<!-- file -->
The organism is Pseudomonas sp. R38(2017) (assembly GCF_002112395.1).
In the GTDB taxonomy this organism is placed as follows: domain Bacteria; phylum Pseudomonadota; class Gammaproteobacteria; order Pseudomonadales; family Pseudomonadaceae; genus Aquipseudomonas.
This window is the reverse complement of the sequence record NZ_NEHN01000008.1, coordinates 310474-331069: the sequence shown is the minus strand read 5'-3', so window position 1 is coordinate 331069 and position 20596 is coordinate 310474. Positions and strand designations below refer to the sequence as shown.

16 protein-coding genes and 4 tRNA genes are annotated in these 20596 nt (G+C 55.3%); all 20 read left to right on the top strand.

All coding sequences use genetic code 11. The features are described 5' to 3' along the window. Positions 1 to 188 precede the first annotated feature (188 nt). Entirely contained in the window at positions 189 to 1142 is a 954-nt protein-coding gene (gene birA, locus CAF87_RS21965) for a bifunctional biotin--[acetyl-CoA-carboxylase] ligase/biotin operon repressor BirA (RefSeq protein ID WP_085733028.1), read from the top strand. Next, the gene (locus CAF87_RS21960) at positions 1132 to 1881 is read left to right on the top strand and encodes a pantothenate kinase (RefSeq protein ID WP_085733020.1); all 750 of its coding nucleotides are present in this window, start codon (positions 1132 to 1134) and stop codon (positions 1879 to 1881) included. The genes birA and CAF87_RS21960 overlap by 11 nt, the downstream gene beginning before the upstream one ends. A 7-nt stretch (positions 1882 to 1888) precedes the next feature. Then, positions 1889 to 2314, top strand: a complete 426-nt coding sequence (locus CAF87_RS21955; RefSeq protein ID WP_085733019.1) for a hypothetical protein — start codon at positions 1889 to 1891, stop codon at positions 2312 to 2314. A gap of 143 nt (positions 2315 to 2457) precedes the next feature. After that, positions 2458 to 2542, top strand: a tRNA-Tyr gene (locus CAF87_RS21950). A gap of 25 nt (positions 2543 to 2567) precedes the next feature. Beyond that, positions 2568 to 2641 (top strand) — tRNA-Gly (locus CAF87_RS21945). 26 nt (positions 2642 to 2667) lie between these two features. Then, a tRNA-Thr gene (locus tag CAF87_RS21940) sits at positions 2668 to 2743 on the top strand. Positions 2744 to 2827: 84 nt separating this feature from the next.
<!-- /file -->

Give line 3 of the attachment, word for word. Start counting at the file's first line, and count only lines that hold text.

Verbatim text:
This window is the reverse complement of the sequence record NZ_NEHN01000008.1, coordinates 310474-331069: the sequence shown is the minus strand read 5'-3', so window position 1 is coordinate 331069 and position 20596 is coordinate 310474. Positions and strand designations below refer to the sequence as shown.